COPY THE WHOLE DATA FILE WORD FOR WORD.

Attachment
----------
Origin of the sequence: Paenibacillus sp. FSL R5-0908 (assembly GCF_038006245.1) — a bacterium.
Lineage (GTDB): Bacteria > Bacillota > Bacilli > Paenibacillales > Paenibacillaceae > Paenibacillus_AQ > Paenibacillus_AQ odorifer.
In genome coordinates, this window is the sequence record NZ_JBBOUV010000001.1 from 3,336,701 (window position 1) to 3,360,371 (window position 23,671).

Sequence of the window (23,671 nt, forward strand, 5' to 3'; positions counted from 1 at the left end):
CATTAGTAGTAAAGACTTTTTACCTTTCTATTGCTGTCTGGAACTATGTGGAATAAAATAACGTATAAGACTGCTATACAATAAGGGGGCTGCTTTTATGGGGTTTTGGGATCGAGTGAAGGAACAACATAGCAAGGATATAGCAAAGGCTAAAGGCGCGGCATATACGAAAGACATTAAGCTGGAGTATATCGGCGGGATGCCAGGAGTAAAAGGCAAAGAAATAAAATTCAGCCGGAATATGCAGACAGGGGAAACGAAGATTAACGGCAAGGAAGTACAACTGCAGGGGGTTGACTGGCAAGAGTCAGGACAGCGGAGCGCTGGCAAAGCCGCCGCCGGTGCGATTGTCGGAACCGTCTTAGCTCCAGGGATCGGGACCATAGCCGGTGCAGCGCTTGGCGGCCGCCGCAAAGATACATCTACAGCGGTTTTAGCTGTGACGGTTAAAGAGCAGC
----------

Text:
Origin of the sequence: Paenibacillus sp. FSL R5-0908 (assembly GCF_038006245.1) — a bacterium.
Lineage (GTDB): Bacteria > Bacillota > Bacilli > Paenibacillales > Paenibacillaceae > Paenibacillus_AQ > Paenibacillus_AQ odorifer.
In genome coordinates, this window is the sequence record NZ_JBBOUV010000001.1 from 3,336,701 (window position 1) to 3,360,371 (window position 23,671).

Sequence of the window (23,671 nt, forward strand, 5' to 3'; positions counted from 1 at the left end):
CATTAGTAGTAAAGACTTTTTACCTTTCTATTGCTGTCTGGAACTATGTGGAATAAAATAACGTATAAGACTGCTATACAATAAGGGGGCTGCTTTTATGGGGTTTTGGGATCGAGTGAAGGAACAACATAGCAAGGATATAGCAAAGGCTAAAGGCGCGGCATATACGAAAGACATTAAGCTGGAGTATATCGGCGGGATGCCAGGAGTAAAAGGCAAAGAAATAAAATTCAGCCGGAATATGCAGACAGGGGAAACGAAGATTAACGGCAAGGAAGTACAACTGCAGGGGGTTGACTGGCAAGAGTCAGGACAGCGGAGCGCTGGCAAAGCCGCCGCCGGTGCGATTGTCGGAACCGTCTTAGCTCCAGGGATCGGGACCATAGCCGGTGCAGCGCTTGGCGGCCGCCGCAAAGATACATCTACAGCGGTTTTAGCTGTGACGGTTAAAGAGCAGC